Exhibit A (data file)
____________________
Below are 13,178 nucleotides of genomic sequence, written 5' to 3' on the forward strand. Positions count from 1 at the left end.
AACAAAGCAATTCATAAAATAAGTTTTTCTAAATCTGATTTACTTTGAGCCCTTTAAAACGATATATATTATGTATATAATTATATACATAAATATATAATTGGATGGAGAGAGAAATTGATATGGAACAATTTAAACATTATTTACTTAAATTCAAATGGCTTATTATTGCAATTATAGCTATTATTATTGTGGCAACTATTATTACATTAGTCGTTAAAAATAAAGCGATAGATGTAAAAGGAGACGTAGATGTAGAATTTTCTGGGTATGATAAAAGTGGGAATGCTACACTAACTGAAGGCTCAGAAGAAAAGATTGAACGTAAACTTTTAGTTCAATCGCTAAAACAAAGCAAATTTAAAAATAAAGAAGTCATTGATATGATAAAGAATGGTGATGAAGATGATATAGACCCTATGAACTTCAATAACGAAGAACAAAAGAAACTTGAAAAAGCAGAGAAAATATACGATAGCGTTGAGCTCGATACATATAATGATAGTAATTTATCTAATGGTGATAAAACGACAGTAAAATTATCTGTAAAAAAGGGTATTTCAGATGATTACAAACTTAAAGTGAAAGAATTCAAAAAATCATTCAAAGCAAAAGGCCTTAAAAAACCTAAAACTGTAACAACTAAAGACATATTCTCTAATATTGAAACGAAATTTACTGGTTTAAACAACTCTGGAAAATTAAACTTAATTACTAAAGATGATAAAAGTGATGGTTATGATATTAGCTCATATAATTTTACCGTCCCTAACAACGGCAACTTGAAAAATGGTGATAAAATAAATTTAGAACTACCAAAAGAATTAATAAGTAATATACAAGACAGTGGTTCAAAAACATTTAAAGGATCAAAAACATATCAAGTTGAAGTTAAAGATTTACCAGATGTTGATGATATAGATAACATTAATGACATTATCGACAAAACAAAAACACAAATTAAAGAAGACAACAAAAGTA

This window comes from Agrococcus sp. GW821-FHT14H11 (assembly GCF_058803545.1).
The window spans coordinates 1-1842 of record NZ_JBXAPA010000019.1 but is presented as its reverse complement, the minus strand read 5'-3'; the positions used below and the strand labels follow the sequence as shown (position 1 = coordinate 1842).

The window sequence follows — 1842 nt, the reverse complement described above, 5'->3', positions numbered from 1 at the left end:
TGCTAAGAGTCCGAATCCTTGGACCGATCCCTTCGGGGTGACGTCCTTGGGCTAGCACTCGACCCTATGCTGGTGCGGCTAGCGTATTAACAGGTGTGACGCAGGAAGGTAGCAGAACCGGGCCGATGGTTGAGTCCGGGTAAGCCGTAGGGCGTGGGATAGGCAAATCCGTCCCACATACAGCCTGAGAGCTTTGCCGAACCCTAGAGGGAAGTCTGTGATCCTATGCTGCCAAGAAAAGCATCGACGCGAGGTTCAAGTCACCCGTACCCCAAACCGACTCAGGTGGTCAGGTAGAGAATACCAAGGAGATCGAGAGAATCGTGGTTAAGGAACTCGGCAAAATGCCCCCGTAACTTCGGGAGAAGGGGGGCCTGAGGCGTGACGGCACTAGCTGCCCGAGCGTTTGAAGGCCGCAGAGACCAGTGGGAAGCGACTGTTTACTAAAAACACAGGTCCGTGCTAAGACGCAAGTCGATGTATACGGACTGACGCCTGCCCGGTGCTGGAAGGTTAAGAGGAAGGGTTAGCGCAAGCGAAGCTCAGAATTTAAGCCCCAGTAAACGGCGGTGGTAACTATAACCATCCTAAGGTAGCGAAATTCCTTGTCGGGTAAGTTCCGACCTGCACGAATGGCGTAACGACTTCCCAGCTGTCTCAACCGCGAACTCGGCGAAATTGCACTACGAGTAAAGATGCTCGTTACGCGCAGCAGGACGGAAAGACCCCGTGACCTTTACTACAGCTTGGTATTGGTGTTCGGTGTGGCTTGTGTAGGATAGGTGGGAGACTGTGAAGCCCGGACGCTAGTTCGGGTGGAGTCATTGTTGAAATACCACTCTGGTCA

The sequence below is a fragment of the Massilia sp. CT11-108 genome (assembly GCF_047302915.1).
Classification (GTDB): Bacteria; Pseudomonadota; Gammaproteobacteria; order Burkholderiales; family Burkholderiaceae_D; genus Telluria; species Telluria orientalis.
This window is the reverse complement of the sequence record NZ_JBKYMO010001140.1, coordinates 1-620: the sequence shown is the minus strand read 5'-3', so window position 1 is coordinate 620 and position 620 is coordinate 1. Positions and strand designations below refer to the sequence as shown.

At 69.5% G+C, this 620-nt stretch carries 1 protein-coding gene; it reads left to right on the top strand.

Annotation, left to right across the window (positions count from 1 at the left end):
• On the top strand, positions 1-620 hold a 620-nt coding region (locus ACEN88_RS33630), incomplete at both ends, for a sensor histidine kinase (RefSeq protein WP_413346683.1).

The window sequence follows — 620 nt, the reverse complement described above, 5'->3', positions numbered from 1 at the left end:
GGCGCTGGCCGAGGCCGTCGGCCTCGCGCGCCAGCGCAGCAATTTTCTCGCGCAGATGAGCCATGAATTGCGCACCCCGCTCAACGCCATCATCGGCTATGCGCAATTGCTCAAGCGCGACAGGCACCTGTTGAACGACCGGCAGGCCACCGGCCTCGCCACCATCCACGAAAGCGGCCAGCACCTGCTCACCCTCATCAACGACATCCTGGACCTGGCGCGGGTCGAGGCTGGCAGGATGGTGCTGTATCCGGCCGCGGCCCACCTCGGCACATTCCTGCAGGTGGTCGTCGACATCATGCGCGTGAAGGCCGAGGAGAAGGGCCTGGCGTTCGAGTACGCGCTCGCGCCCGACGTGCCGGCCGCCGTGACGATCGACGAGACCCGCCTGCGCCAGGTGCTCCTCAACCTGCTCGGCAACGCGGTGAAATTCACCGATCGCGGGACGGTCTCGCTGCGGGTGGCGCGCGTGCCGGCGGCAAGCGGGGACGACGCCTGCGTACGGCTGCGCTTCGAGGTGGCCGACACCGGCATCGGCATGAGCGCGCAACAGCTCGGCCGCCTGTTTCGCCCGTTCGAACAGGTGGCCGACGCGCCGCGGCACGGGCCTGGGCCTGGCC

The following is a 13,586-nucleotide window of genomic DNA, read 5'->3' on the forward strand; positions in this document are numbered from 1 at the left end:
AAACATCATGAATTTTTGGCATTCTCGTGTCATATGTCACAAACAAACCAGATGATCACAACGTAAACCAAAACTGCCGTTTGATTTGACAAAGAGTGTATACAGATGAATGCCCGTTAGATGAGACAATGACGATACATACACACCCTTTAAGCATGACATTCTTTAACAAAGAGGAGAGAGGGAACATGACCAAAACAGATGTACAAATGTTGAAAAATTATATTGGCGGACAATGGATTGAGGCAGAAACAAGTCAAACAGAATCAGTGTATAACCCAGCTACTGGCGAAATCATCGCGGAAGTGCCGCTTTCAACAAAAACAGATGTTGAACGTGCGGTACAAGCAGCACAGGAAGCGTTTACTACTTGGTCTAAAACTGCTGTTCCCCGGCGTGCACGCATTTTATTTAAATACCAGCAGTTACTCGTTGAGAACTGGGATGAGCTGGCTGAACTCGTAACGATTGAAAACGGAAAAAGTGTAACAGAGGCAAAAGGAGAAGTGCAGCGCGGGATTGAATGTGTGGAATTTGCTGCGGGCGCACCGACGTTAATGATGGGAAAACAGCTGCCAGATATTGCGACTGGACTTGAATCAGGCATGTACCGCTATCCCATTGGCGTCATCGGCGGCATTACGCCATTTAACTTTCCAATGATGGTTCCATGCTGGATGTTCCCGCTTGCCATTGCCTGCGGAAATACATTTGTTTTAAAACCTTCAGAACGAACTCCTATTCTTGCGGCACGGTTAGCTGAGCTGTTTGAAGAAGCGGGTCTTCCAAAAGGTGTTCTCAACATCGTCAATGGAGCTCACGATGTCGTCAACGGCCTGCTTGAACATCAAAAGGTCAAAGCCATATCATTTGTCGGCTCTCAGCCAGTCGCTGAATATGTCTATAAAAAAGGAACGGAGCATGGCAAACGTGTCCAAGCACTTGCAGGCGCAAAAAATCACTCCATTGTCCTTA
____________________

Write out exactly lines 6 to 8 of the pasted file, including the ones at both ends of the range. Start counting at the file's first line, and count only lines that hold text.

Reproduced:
TGCTAAGAGTCCGAATCCTTGGACCGATCCCTTCGGGGTGACGTCCTTGGGCTAGCACTCGACCCTATGCTGGTGCGGCTAGCGTATTAACAGGTGTGACGCAGGAAGGTAGCAGAACCGGGCCGATGGTTGAGTCCGGGTAAGCCGTAGGGCGTGGGATAGGCAAATCCGTCCCACATACAGCCTGAGAGCTTTGCCGAACCCTAGAGGGAAGTCTGTGATCCTATGCTGCCAAGAAAAGCATCGACGCGAGGTTCAAGTCACCCGTACCCCAAACCGACTCAGGTGGTCAGGTAGAGAATACCAAGGAGATCGAGAGAATCGTGGTTAAGGAACTCGGCAAAATGCCCCCGTAACTTCGGGAGAAGGGGGGCCTGAGGCGTGACGGCACTAGCTGCCCGAGCGTTTGAAGGCCGCAGAGACCAGTGGGAAGCGACTGTTTACTAAAAACACAGGTCCGTGCTAAGACGCAAGTCGATGTATACGGACTGACGCCTGCCCGGTGCTGGAAGGTTAAGAGGAAGGGTTAGCGCAAGCGAAGCTCAGAATTTAAGCCCCAGTAAACGGCGGTGGTAACTATAACCATCCTAAGGTAGCGAAATTCCTTGTCGGGTAAGTTCCGACCTGCACGAATGGCGTAACGACTTCCCAGCTGTCTCAACCGCGAACTCGGCGAAATTGCACTACGAGTAAAGATGCTCGTTACGCGCAGCAGGACGGAAAGACCCCGTGACCTTTACTACAGCTTGGTATTGGTGTTCGGTGTGGCTTGTGTAGGATAGGTGGGAGACTGTGAAGCCCGGACGCTAGTTCGGGTGGAGTCATTGTTGAAATACCACTCTGGTCA

The sequence below is a fragment of the Massilia sp. CT11-108 genome (assembly GCF_047302915.1).
Classification (GTDB): Bacteria; Pseudomonadota; Gammaproteobacteria; order Burkholderiales; family Burkholderiaceae_D; genus Telluria; species Telluria orientalis.